09 October, 2012

A Writer's Guide to Overwriting: Speech Two

The second of my posts about writing dialogue...

If you are able to successfully navigate the pitfalls of tagging/attributing speech (see my confessions on the subject here), the next step is to make the dialogue itself work. This can be harder than it looks.

What annoys you about speech when reading? Too much? Too little? Ham-fisted attempts to write dialect/accents?

Some new writers try to avoid using speech because they're worried it will go wrong. But speech can often tell the reader in two lines what it takes a paragraph of prose to write. It breaks up long chunks of text, gives insight into character and helps the reader connect with the story. It's important.

Realism is where it gets tricky. Some writers write things that nobody would ever say. If you fancy having a go at doing that, you might like to try this sort of thing:

"Your sister's coming over for dinner tonight, Harry - the one with the philandering husband, two children and job in PR which she hates but is too afraid to quit in case she become a frumpy housewife. So I've made a casserole but I've had a really busy day so I haven't had time to peel the potatoes yet as my mother just called and her dog, Chi-Chi, who we took on holiday with us last year and you hate with your whole heart, is sick. Maybe you could go and get changed and then help me by laying the table in our Georgian terrace with a big garden out the back."

OK, an extreme example maybe, but the point is that speech is not the place to get in chunks of information you're afraid you'll leave out elsewhere. Nor does anybody talk for more than a couple of sentences without getting side-tracked or interrupted.

The opposite of this, is what I do - make it too real. Again, if you want to join in, consider writing something like this:

"You alright?"
"Yeah, you?"
"Yeah, I'm OK. Nice weather."
"Won't last though, will it. Never does."
"Nope. Ah, well. What can you do?"
"Yeah. So I've been meaning to ask you..."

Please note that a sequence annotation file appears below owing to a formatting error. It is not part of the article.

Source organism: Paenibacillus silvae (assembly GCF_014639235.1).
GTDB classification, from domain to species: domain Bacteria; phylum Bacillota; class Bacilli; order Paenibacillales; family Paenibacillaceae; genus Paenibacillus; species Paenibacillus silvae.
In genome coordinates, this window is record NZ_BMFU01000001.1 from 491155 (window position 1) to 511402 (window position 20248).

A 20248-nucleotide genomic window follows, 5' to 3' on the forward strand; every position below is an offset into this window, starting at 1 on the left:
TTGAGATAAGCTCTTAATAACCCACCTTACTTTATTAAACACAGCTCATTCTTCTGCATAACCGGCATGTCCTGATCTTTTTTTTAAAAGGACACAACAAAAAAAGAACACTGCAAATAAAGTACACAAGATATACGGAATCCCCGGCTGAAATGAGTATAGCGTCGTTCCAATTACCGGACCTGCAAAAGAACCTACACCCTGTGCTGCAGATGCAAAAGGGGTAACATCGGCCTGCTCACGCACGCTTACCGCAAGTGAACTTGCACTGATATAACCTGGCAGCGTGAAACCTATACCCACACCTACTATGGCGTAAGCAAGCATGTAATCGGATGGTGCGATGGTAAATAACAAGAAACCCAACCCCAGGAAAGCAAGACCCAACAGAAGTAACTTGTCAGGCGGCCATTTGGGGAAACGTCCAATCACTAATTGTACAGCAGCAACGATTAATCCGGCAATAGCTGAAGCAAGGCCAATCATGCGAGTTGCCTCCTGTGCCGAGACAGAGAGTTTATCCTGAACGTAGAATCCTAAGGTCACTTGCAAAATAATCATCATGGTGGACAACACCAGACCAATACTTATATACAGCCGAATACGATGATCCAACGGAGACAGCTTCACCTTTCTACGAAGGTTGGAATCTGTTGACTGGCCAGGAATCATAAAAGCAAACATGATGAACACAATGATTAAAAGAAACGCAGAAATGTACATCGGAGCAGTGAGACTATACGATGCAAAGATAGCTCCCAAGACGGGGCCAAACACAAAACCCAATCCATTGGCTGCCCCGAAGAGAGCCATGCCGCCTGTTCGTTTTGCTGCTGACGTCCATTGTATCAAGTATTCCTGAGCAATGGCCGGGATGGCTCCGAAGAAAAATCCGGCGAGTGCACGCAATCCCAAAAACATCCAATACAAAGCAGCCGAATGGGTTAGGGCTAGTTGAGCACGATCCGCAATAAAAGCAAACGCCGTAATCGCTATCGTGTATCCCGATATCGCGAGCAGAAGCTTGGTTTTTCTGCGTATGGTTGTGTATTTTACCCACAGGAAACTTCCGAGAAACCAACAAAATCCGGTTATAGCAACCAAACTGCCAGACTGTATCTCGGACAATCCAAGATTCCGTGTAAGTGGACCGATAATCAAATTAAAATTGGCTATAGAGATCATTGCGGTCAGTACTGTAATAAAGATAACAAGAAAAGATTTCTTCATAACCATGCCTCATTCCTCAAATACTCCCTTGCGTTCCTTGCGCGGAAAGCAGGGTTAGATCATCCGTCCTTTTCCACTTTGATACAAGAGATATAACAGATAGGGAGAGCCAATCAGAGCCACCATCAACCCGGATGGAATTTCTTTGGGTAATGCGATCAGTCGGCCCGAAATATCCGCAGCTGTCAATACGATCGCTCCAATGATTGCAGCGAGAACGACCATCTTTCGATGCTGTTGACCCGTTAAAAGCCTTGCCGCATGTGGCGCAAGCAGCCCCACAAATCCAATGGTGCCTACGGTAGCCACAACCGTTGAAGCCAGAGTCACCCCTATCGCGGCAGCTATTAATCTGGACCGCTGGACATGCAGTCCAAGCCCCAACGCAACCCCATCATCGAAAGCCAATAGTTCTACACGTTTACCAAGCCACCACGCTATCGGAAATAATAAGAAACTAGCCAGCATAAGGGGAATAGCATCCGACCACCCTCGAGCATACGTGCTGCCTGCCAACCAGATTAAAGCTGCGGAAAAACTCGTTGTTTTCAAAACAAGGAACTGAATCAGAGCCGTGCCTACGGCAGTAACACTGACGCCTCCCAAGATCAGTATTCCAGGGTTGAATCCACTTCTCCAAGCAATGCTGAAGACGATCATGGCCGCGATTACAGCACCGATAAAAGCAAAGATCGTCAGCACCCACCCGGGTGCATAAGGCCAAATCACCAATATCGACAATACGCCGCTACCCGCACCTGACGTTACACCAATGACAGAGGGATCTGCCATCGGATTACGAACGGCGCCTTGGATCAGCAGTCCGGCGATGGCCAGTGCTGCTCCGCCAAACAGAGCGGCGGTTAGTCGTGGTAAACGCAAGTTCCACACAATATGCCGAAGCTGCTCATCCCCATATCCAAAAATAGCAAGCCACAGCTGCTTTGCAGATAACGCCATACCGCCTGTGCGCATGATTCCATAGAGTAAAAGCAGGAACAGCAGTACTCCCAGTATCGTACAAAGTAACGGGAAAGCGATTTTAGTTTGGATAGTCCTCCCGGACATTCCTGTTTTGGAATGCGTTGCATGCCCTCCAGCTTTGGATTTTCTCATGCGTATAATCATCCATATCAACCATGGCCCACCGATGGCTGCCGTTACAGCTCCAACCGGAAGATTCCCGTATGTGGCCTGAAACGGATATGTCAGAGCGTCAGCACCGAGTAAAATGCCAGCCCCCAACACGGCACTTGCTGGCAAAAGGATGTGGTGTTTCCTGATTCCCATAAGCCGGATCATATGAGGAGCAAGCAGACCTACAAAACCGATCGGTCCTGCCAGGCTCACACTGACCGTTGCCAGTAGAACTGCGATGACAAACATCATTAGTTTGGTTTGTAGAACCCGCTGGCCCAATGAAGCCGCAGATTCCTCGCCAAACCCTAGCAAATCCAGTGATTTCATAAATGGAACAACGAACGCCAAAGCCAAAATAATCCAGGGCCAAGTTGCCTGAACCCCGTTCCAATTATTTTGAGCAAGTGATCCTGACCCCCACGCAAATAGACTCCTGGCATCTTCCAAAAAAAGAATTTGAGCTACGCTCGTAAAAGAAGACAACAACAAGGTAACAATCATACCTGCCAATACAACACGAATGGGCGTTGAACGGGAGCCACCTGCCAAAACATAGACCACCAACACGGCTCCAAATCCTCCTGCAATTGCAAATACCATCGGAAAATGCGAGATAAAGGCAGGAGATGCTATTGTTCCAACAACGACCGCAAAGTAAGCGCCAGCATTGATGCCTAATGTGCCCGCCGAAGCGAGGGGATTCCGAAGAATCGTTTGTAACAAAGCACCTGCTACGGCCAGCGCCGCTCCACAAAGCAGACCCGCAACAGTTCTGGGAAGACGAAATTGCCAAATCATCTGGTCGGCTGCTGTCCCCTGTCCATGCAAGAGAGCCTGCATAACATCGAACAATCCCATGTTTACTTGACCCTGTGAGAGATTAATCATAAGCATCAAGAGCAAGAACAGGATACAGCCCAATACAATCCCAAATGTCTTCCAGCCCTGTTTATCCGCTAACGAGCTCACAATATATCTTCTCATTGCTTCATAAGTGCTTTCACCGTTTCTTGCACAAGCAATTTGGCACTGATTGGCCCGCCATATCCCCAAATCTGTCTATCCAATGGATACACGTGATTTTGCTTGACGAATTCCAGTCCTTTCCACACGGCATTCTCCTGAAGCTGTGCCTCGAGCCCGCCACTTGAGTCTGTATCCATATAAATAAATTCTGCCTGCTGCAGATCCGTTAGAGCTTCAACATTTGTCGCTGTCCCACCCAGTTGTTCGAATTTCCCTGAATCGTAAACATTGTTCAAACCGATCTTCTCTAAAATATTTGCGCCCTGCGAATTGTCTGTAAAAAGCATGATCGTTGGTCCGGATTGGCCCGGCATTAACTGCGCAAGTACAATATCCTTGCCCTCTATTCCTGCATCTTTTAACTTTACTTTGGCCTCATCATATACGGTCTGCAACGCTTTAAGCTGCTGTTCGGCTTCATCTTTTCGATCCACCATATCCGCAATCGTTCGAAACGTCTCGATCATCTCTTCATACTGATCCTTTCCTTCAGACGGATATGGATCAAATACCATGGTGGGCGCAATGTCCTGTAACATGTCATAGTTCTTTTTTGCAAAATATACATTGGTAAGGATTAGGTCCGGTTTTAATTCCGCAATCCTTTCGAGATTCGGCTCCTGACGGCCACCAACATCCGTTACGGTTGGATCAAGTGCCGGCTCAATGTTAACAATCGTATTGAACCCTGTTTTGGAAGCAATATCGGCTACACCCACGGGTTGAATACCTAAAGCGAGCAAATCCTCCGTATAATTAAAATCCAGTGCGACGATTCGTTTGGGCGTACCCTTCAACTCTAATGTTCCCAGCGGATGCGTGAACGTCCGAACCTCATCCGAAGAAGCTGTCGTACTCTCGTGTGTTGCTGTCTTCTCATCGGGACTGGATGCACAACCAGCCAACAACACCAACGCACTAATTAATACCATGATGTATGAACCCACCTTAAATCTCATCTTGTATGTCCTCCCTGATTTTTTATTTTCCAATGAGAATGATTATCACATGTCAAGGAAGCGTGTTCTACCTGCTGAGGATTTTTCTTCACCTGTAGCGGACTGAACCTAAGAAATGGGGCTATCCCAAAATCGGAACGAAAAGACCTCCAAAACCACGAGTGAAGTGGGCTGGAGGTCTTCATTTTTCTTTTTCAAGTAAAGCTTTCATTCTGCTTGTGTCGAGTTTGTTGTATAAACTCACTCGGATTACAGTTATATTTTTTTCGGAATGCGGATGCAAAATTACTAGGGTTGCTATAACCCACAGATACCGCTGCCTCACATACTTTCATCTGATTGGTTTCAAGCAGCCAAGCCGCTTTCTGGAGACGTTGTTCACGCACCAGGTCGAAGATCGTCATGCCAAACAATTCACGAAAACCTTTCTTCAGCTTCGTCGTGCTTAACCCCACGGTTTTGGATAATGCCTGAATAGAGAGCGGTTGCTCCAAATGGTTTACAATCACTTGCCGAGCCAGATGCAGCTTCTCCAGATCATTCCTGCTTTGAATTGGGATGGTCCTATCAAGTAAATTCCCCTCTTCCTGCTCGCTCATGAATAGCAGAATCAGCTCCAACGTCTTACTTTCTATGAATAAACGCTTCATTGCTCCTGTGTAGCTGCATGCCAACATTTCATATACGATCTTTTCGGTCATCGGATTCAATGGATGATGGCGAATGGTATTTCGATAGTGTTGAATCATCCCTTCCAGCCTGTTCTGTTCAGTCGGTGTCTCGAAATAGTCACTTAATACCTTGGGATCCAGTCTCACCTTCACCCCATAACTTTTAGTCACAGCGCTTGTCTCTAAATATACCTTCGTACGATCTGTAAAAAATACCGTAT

Booooooooring! Yes, people might talk like this, but readers don't want to know. I'm not quite this bad at writing speech, but to make my speech work takes a lot of editing. I might not find I've written anything this boring, but I've often included lines of dialogue that just aren't necessary. This is particularly true when it comes to answering questions that have been posed at the end of the conversation.

"So I'll see you at eight tonight then, right?"

Probably that entire bit of dialogue isn't necessary, but supposing that it was vital to ask the question, it still probably isn't vital to answer it, if the answer is just an affirmative like that. The scene could end with the question.

There are plenty of resources out there to help you practice writing dialogue - should you need it. So, as a definitely-not-expert, I will only offer two thoughts:

Thought one - if you read your dialogue out loud can you actually imagine somebody saying it?

Thought two - If you take any conversation or scene in your writing and removed the first or last lines, would the conversation still make sense? If so, cut them!

This last point is one that has finally begun to sink in with me. It works not only with speech, but with prose as well. My "first and last" editing rule is a variation on the old "don't show exits and entrances" rule. But that's something for another post...

Is your speech realistic enough, or too realistic? Or do you have/ have you heard a great tip for us on how to write scintillating speech? As a writer who is always trying to improve, any tips are welcome!


  1. For me dialogue is the easiest thing to write. Not that it's always good, but I don't usually have to think to hard about it.

    I like your exit/entrance rule. I'll have to do a check on that. The biggest thing for me is reading it out loud. It helps you find those little mistakes and the places where you should maybe add a pause.

    1. I used to think I found it really hard, but several editors now have complimented me on it. So I think I find it a lot easier now, but still need to be a strict editor with myself!

      Reading out loud is a must for me. It also helps work out whether you need to add a tag to make it clear who's speaking.

  2. That's a great tip. I was once told that the reader - and the author - ought to be able to tell who's speaking without it being signposted. I'm not sure that's possible, or even preferable all the time, with short and snappy dialogue.

    1. I agree - with short dialogue it's impossible. I was thinking about something similar today though with my WIP. Being narrated by five different people, each chapter is given a name instead of a number (Rosemary, Ben etc. etc.) to show who's talking. I was wondering at what point in the novel would it be possible to stop naming chapters at all and the reader should know who's narrating within one sentence. Good test of characterisation!

    2. I suspect it depends on the genre, in part. And the structure, of course. And the POV. And now I'v given myself a headache!


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